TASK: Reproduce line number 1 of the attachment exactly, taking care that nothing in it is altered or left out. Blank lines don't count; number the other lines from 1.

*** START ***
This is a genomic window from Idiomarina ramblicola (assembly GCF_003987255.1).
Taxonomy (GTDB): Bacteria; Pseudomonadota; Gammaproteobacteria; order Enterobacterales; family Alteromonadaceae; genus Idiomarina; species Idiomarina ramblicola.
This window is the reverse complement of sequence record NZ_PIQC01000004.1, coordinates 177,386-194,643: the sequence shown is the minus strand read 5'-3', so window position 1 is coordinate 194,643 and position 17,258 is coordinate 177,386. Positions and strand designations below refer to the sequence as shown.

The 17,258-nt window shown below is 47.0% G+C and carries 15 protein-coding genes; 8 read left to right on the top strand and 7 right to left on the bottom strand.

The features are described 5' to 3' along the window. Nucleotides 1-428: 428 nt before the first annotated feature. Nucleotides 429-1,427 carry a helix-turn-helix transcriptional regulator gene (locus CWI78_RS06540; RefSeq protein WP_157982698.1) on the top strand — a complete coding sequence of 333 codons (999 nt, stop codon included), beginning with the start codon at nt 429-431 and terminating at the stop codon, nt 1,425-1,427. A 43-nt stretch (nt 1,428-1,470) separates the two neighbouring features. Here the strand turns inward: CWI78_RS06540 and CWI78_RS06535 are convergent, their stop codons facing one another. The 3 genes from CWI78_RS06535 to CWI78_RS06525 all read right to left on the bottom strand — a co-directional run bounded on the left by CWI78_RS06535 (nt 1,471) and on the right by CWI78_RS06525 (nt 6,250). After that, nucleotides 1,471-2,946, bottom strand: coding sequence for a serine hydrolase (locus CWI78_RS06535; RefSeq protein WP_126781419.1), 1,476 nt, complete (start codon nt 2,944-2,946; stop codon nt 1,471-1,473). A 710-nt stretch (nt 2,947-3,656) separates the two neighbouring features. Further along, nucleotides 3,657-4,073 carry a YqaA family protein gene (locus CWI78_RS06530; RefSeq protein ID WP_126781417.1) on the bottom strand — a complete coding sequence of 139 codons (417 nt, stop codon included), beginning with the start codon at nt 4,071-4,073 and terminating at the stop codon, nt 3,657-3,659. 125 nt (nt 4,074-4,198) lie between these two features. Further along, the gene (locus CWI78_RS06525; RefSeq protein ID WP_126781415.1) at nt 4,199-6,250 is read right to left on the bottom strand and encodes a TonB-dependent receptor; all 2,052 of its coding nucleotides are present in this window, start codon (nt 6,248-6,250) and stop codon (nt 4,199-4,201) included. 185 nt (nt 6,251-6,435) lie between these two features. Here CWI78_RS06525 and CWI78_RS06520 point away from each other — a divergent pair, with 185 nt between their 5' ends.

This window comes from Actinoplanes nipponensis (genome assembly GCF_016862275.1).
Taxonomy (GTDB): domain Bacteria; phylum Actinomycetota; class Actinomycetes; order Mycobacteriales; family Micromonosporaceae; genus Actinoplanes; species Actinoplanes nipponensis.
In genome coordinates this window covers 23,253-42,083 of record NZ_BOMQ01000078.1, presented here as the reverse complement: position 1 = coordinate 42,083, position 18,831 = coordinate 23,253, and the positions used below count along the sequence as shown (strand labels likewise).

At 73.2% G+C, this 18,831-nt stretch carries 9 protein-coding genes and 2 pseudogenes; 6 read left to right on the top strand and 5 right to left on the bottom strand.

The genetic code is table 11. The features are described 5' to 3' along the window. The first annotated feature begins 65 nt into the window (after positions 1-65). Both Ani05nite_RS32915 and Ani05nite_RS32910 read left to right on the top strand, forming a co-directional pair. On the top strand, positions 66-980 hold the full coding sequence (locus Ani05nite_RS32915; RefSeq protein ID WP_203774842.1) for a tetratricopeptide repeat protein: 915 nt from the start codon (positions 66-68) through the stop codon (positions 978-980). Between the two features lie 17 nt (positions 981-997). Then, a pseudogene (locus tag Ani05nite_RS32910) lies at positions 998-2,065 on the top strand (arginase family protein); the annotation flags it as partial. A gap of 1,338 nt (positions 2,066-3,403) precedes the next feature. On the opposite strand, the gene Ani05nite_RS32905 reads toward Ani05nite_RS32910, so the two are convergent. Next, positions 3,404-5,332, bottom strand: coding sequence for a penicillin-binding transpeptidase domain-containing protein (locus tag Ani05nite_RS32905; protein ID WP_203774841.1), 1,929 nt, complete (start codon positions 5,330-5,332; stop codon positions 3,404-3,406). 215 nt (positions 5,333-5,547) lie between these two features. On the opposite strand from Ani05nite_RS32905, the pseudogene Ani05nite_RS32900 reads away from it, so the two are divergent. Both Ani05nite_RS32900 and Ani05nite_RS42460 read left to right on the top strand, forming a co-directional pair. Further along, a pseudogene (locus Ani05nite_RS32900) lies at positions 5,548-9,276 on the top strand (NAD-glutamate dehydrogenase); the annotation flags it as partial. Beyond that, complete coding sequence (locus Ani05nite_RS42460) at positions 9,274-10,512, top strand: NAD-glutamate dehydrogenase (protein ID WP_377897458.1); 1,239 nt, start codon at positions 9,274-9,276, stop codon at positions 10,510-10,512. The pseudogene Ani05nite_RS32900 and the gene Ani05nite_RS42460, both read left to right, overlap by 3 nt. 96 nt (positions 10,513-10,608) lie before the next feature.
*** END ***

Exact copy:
This is a genomic window from Idiomarina ramblicola (assembly GCF_003987255.1).